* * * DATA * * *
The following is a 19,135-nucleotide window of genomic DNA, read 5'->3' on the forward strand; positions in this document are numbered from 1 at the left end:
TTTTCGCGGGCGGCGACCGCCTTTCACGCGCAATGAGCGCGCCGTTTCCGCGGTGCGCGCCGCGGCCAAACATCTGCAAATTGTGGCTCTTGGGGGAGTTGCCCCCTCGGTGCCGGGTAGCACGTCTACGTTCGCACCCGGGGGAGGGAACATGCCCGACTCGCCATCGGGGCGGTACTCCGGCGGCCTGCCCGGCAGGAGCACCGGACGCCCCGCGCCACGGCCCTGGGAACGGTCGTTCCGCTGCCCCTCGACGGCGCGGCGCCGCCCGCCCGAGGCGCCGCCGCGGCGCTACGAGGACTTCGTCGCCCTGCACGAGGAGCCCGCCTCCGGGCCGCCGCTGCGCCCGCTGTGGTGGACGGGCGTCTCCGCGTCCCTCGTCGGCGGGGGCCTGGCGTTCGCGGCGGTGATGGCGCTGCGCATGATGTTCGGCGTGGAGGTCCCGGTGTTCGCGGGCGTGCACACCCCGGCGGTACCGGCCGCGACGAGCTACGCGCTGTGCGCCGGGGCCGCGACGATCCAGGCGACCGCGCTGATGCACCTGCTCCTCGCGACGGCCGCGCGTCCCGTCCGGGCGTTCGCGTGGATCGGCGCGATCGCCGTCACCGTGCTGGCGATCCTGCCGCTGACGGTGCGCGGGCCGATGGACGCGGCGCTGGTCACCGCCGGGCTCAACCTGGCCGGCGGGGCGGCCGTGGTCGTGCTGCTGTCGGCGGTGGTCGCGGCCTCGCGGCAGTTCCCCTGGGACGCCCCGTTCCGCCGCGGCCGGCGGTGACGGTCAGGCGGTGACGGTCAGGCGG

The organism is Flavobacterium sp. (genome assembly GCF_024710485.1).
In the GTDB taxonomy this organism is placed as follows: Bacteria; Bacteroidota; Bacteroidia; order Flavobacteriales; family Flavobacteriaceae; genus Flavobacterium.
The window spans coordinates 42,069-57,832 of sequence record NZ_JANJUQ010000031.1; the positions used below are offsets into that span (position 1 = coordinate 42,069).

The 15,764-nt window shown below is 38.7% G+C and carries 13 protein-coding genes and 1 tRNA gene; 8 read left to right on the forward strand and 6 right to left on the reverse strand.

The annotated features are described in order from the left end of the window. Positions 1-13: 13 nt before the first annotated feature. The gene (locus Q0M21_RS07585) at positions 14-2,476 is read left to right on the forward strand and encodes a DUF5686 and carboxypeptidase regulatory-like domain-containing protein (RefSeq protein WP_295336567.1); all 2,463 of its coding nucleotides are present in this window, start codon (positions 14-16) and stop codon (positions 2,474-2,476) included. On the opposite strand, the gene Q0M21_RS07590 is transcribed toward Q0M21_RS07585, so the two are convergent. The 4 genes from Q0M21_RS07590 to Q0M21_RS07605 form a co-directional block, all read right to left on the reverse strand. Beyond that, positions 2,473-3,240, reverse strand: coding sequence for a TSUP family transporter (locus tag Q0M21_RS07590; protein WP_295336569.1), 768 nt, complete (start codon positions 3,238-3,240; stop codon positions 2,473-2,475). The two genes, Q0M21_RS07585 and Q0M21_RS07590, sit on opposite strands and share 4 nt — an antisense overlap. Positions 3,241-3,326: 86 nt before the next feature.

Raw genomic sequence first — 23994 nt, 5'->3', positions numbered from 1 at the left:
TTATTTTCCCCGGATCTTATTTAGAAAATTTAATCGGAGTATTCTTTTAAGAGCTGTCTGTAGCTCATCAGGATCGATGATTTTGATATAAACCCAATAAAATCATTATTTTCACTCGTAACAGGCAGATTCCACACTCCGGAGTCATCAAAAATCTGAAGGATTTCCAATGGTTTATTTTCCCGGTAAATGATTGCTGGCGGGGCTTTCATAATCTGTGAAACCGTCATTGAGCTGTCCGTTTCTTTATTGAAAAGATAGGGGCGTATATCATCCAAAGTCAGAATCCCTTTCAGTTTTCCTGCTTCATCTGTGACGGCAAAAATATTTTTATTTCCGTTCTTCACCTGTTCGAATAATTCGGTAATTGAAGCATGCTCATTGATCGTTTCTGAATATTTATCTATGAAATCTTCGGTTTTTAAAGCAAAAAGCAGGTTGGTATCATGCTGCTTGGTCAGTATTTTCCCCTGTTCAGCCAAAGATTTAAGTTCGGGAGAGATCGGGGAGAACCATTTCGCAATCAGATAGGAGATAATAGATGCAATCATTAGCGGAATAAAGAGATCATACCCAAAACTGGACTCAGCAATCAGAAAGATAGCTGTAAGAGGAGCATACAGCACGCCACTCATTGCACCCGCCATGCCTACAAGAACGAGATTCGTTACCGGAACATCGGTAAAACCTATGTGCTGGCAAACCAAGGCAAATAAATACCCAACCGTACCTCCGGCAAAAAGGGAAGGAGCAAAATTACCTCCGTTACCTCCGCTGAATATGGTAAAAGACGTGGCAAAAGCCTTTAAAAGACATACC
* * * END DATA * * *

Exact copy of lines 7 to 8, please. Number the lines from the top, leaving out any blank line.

The annotated features are described in order from the left end of the window. Positions 1-13: 13 nt before the first annotated feature. The gene (locus Q0M21_RS07585) at positions 14-2,476 is read left to right on the forward strand and encodes a DUF5686 and carboxypeptidase regulatory-like domain-containing protein (RefSeq protein WP_295336567.1); all 2,463 of its coding nucleotides are present in this window, start codon (positions 14-16) and stop codon (positions 2,474-2,476) included. On the opposite strand, the gene Q0M21_RS07590 is transcribed toward Q0M21_RS07585, so the two are convergent. The 4 genes from Q0M21_RS07590 to Q0M21_RS07605 form a co-directional block, all read right to left on the reverse strand. Beyond that, positions 2,473-3,240, reverse strand: coding sequence for a TSUP family transporter (locus tag Q0M21_RS07590; protein WP_295336569.1), 768 nt, complete (start codon positions 3,238-3,240; stop codon positions 2,473-2,475). The two genes, Q0M21_RS07585 and Q0M21_RS07590, sit on opposite strands and share 4 nt — an antisense overlap. Positions 3,241-3,326: 86 nt before the next feature.

Raw genomic sequence first — 23994 nt, 5'->3', positions numbered from 1 at the left: